“Healing the Wounds of War: The Brooklyn Sanitary Fair of 1864” is the title of an exhibition that will run January 29th to October 17th at the Brooklyn Museum (Elizabeth A. Sackler Center for Feminist Art, Herstory Gallery, 4th floor). The exhibit will present a selection of artworks and historical objects celebrating the contributions of women to the mid-nineteenth-century Sanitary Movement, which organized Sanitary Fairs in major cities in the Northeast to raise money for the Civil War effort. Although the U.S. Sanitary Commission was headed by men, most of its work was accomplished by thousands of women volunteers. In Brooklyn, women’s organizations orchestrated the hugely successful Brooklyn and Long Island Sanitary Fair.
Highlights of the exhibition include a rare doll made by a young woman named Eliza Lefferts and sold at the Brooklyn Sanitary Fair in 1864; engravings created by Winslow Homer; and the rare book History of the Brooklyn and Long Island Fair, February 22, 1864. The Herstory Gallery is dedicated to exhibitions that elaborate on the lives and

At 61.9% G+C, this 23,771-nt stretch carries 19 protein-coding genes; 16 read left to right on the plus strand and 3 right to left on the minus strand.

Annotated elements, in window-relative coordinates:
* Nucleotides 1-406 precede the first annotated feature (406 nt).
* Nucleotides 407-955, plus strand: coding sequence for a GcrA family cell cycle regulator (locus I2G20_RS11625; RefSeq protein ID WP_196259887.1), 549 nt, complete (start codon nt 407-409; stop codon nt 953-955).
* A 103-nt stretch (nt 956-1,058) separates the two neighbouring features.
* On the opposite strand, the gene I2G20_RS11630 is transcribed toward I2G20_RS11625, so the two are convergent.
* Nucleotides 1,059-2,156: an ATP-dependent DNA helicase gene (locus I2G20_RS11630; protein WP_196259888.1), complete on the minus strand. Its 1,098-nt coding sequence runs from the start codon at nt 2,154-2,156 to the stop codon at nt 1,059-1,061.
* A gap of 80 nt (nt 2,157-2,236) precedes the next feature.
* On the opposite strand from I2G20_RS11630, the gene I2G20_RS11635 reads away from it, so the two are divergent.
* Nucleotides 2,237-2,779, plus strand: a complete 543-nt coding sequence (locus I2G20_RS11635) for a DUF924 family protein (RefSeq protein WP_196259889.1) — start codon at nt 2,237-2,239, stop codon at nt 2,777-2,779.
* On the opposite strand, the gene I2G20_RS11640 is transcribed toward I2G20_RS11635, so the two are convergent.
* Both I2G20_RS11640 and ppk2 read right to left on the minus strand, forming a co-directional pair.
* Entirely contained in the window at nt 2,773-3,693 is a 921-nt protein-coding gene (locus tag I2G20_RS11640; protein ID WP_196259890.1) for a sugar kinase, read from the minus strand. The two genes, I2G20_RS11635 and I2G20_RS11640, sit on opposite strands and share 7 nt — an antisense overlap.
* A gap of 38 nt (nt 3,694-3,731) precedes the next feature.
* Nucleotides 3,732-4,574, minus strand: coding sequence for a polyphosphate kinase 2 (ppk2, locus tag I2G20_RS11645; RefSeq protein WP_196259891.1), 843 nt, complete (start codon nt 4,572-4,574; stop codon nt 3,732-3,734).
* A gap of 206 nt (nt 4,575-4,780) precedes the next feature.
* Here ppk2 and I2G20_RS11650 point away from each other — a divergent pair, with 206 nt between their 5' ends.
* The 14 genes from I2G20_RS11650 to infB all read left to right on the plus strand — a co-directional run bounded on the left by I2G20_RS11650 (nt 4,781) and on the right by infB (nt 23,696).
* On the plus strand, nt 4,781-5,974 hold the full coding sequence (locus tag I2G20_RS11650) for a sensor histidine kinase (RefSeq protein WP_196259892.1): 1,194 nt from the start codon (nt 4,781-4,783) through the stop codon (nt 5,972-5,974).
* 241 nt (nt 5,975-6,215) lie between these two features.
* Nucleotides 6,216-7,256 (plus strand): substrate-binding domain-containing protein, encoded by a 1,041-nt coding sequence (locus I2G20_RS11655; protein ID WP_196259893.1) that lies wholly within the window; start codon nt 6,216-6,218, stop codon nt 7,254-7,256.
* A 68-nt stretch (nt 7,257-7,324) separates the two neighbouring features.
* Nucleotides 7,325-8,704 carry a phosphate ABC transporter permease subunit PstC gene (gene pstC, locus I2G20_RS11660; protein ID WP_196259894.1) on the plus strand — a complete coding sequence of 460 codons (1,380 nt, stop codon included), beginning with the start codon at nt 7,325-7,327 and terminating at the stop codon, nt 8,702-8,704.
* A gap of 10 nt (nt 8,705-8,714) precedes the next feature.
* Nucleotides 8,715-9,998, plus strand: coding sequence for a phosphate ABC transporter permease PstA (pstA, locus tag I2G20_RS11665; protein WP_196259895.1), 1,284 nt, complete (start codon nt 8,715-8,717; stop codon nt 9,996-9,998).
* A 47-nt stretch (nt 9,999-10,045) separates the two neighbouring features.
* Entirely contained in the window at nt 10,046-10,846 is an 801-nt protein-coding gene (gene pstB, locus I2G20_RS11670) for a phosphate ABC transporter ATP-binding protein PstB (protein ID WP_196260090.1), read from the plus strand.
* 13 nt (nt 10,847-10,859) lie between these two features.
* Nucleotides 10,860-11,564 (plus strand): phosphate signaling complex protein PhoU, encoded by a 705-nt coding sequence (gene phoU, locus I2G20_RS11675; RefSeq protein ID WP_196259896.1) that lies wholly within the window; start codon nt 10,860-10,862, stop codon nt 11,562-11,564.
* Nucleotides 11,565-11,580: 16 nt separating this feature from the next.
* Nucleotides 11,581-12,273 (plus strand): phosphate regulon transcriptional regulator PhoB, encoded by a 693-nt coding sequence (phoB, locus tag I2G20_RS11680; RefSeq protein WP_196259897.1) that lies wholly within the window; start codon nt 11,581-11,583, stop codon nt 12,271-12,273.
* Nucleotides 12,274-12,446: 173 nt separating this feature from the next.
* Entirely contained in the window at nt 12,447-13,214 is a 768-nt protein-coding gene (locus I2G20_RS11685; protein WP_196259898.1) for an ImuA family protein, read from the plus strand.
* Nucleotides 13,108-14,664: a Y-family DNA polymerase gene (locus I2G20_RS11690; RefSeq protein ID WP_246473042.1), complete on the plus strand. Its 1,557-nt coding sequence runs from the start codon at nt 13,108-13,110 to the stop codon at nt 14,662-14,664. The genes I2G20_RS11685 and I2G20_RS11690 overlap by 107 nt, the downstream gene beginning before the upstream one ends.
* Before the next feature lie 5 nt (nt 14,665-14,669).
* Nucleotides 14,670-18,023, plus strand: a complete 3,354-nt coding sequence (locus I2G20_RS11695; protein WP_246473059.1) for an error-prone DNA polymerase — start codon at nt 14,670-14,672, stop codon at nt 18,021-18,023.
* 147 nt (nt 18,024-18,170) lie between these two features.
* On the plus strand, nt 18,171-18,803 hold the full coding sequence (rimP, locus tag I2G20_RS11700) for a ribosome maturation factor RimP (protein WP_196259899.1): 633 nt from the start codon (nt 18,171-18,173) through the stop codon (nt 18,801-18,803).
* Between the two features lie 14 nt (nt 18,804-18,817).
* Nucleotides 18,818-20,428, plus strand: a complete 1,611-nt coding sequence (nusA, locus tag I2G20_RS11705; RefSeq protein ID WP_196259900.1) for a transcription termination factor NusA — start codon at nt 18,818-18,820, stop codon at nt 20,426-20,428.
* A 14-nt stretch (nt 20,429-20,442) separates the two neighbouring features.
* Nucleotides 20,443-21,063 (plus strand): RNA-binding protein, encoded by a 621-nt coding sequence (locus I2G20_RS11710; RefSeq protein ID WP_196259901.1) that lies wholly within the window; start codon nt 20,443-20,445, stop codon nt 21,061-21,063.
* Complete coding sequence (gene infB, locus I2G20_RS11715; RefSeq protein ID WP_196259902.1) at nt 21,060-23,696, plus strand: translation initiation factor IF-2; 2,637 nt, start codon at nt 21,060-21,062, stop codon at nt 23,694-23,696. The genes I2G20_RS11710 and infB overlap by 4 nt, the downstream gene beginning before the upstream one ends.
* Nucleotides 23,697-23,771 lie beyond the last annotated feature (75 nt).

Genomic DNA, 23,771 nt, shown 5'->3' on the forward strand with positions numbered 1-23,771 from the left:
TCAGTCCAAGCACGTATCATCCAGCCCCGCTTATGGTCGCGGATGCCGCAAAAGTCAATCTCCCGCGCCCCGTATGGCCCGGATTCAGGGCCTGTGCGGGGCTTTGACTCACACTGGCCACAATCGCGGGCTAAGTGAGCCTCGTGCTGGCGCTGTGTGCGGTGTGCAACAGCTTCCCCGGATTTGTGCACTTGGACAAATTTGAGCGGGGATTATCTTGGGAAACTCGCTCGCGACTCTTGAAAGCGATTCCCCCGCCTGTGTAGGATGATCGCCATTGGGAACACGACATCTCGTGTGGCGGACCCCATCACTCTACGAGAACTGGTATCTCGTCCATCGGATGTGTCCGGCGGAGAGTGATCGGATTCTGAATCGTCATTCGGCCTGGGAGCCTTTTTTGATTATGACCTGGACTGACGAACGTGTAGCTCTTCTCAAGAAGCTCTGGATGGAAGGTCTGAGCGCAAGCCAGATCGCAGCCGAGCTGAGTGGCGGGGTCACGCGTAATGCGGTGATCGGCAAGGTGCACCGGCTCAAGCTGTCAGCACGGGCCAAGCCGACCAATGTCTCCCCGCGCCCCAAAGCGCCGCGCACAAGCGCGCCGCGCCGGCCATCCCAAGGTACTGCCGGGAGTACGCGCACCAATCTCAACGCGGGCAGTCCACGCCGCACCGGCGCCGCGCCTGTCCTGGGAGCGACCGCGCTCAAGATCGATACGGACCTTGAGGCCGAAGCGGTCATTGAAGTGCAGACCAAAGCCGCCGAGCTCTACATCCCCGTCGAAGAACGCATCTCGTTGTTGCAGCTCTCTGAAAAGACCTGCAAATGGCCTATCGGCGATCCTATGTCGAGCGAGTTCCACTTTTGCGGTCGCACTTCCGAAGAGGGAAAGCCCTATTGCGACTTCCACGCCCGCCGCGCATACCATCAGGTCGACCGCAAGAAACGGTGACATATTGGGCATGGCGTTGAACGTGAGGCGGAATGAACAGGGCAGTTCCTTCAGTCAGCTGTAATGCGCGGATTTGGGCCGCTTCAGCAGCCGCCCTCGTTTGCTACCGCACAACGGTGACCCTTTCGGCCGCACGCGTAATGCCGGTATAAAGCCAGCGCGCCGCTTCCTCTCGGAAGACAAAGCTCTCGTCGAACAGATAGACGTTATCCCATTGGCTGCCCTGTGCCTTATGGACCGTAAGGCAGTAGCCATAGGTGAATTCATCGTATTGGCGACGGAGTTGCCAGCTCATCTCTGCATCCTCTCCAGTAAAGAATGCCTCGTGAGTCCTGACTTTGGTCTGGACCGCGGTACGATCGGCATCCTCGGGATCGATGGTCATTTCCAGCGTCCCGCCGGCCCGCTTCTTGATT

histories of the 1,038 women who are named in Judy Chicago’s The Dinner Party, installed permanently in the adjacent gallery. Represented on The Dinner Party table is Dr. Elizabeth Blackwell, the country’s first female physician and a dedicated pioneer of the Sanitary Movement.
The exhibition has been organized by Catherine Morris, Curator of the Elizabeth A. Sackler Center for Feminist Art, Brooklyn Museum.
Photo: “Brooklyn Sanitary Fair, 1864. View of the Academy of Music as seen from the stage.” Brooklyn Public Library. Brooklyn Collection.